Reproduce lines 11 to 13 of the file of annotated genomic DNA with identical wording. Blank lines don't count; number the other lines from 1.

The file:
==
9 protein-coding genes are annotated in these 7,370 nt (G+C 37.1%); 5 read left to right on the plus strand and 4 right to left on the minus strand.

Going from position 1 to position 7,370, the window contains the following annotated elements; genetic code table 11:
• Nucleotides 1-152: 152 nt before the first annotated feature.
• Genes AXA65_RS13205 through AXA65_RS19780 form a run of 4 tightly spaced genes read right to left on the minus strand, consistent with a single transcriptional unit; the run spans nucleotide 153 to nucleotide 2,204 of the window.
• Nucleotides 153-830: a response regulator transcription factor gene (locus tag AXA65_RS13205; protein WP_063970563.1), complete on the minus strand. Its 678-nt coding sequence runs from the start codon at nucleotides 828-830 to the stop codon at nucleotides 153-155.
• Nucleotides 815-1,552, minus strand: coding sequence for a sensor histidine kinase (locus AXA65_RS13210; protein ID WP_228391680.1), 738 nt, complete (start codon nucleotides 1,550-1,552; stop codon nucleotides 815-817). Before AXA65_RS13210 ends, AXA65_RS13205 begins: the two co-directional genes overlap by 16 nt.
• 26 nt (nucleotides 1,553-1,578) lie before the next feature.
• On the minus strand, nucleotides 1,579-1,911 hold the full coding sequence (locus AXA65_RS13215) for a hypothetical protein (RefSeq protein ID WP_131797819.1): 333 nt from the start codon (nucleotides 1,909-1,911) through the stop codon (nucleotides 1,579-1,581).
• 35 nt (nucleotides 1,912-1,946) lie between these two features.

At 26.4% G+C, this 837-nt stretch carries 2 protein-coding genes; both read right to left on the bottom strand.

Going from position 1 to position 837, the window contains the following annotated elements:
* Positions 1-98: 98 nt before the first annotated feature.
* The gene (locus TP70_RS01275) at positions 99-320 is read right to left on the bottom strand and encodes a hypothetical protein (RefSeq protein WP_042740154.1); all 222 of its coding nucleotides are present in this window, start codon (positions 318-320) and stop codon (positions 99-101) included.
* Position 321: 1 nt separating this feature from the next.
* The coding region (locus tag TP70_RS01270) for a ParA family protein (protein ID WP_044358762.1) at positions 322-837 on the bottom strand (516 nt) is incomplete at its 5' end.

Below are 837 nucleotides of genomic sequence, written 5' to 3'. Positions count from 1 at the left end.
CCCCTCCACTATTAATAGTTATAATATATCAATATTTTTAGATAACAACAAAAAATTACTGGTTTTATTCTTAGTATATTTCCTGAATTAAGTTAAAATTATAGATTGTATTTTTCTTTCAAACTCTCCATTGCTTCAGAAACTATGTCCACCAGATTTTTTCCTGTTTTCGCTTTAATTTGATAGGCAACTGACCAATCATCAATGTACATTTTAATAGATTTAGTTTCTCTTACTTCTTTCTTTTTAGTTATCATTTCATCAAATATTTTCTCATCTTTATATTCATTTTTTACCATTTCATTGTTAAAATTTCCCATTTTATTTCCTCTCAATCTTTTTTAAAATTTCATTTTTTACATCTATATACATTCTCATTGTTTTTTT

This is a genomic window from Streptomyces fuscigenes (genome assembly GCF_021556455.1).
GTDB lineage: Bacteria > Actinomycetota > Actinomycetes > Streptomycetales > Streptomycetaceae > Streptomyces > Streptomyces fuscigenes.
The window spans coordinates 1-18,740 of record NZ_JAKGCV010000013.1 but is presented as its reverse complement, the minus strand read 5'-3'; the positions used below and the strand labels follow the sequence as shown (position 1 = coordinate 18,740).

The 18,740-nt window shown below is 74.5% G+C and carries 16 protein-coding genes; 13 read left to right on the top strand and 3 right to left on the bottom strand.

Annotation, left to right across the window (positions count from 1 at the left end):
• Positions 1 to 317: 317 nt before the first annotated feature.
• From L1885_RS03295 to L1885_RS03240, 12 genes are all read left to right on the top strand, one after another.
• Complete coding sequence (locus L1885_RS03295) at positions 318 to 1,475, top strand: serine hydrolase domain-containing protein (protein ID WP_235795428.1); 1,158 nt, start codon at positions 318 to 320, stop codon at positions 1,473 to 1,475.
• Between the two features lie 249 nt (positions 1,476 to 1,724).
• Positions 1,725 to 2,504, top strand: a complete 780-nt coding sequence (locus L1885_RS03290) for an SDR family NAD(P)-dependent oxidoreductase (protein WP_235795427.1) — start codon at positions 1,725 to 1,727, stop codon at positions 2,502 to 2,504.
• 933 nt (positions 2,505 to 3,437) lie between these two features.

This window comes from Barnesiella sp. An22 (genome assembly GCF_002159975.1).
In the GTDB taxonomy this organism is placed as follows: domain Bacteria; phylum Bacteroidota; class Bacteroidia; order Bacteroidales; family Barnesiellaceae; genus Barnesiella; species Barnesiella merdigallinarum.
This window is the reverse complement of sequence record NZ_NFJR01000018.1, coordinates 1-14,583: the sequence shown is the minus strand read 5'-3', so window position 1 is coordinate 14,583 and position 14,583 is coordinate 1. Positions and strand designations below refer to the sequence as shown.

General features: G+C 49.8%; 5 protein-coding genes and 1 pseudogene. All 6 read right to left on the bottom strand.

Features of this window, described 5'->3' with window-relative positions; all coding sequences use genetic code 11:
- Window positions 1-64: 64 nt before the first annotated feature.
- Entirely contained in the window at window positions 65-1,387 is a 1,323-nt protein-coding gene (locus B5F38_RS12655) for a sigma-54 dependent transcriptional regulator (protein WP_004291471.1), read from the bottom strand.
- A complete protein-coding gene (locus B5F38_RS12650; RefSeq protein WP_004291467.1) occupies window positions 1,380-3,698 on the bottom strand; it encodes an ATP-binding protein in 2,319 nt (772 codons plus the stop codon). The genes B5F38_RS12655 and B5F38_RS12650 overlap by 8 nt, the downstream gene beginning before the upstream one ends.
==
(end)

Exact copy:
Going from position 1 to position 837, the window contains the following annotated elements:
* Positions 1-98: 98 nt before the first annotated feature.
* The gene (locus TP70_RS01275) at positions 99-320 is read right to left on the bottom strand and encodes a hypothetical protein (RefSeq protein WP_042740154.1); all 222 of its coding nucleotides are present in this window, start codon (positions 318-320) and stop codon (positions 99-101) included.